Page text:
Lifeline (Ensemble 21) – Toronto Fringe Review

By Darryl Pring

I am always wary of collective works. I find they tend to be more diplomatic than dramatic, with every actor getting his or her time to ‘shine’. In the case of  Lifeline, which played at the  George Ignatieff Theatre, I’m afraid my assumption was warranted.

Set in a modern hospital, the cast of nine attempt to tell a tale incorporating what they consider to be ‘big issues’ like death, acceptance and love. What we get instead is a live version of a bad Grey’s Anatomy episode.

There is a doctor who feels guilty for something that couldn’t possibly be her fault, a patient who is sad about dying, a couple of superfluous couples who ‘kinda’ like each other. And to add there’s a couple of dead people, one of which is shirtless the whole time for no other reason than he looks good naked.

I got the feeling that they spent too much time acquiring the right costumes and set pieces and not enough time on story. The best part about the show was the cellist and she didn’t say a word. I hate being this harsh on a young, optimistic company but this work was all style and zero substance.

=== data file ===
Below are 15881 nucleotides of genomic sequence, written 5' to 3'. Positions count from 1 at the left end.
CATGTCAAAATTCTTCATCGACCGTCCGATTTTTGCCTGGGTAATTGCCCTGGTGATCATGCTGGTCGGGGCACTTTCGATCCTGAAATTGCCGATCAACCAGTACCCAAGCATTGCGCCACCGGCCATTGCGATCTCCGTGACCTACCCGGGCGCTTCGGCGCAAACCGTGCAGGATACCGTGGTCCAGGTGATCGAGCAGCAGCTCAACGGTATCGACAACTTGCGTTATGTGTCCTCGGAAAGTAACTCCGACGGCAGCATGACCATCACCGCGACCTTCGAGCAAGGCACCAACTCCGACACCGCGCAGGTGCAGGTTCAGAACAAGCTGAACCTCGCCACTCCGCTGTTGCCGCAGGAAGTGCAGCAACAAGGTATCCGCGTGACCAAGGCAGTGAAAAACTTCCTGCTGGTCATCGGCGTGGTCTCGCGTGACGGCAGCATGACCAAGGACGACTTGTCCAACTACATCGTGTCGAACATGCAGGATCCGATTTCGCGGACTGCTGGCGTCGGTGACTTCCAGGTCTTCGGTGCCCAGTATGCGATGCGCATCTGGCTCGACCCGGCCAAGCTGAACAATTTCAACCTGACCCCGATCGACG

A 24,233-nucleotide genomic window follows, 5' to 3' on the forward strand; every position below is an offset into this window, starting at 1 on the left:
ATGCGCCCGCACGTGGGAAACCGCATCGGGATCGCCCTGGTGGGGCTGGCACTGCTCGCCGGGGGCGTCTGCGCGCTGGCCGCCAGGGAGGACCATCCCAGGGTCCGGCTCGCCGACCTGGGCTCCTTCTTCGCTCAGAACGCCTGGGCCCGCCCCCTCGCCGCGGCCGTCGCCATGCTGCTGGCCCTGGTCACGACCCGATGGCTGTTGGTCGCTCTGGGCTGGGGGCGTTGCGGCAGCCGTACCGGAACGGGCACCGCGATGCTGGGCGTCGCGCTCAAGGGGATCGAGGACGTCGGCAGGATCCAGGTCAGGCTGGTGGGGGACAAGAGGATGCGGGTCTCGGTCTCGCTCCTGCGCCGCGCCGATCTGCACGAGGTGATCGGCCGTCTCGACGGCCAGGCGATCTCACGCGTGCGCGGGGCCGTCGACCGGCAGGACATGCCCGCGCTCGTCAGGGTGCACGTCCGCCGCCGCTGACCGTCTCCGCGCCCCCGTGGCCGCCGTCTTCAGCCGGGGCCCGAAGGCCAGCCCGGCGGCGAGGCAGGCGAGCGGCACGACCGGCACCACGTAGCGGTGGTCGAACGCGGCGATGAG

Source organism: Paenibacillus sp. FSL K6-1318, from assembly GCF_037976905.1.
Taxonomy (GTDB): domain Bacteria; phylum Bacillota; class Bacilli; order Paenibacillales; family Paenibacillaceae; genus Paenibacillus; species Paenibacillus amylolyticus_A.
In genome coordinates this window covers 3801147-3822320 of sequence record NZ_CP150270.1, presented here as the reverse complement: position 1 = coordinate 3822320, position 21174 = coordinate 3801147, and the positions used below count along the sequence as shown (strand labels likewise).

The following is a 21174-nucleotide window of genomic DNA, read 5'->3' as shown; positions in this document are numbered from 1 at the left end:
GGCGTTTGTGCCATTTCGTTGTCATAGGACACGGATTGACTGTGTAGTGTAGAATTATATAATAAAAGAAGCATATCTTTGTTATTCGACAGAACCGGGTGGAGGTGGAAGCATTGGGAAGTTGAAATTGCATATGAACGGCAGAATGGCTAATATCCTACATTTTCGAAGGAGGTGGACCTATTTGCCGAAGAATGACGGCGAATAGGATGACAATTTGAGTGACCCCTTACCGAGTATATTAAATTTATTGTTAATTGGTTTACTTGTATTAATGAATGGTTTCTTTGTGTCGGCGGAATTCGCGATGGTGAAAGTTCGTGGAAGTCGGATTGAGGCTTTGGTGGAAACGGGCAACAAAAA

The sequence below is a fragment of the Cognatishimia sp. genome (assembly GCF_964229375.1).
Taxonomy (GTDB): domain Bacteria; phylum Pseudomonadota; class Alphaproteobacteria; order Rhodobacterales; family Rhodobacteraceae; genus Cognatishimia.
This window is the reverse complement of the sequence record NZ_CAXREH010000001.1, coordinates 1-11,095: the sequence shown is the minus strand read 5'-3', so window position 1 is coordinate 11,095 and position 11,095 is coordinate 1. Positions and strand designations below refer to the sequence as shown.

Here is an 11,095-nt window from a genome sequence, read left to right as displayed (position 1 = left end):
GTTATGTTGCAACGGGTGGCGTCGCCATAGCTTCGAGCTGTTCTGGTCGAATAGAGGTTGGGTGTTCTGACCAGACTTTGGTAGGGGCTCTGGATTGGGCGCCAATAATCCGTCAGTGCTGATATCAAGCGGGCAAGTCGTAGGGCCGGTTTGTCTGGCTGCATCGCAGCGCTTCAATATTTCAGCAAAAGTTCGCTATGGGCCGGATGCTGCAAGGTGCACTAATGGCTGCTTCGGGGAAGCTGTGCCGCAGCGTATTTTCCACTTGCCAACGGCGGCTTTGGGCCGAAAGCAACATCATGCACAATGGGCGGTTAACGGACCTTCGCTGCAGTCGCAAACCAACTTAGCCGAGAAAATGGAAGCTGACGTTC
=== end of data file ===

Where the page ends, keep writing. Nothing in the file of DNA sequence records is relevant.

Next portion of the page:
To the Ensemble 21, I want to say that I hope your next project makes me eat my words. Prove me wrong, I implore you. But don’t rely on props or looks or the taboo. The lesson here is story first, everything else second.

Lifeline
by Ensemble21
presented by Ensemble21 from Toronto

Director: Nathaniel Brettle
Choreographer: Tyler Evan Webb
Cast: Michael Arajs, Claire Armstrong, Brandon Brackenbury, Sandra Crljenica, Erin Elliott, Victoria Kucher, Annie Skelding, Signe Sturup, Tyler Evan Webb
Genre: Play-Drama
Audience: Mature Audience
Warning: Language, Nudity
Venue 7 George Ignatieff Theatre

60 min.

Sat, July 10 6:15 PM – 762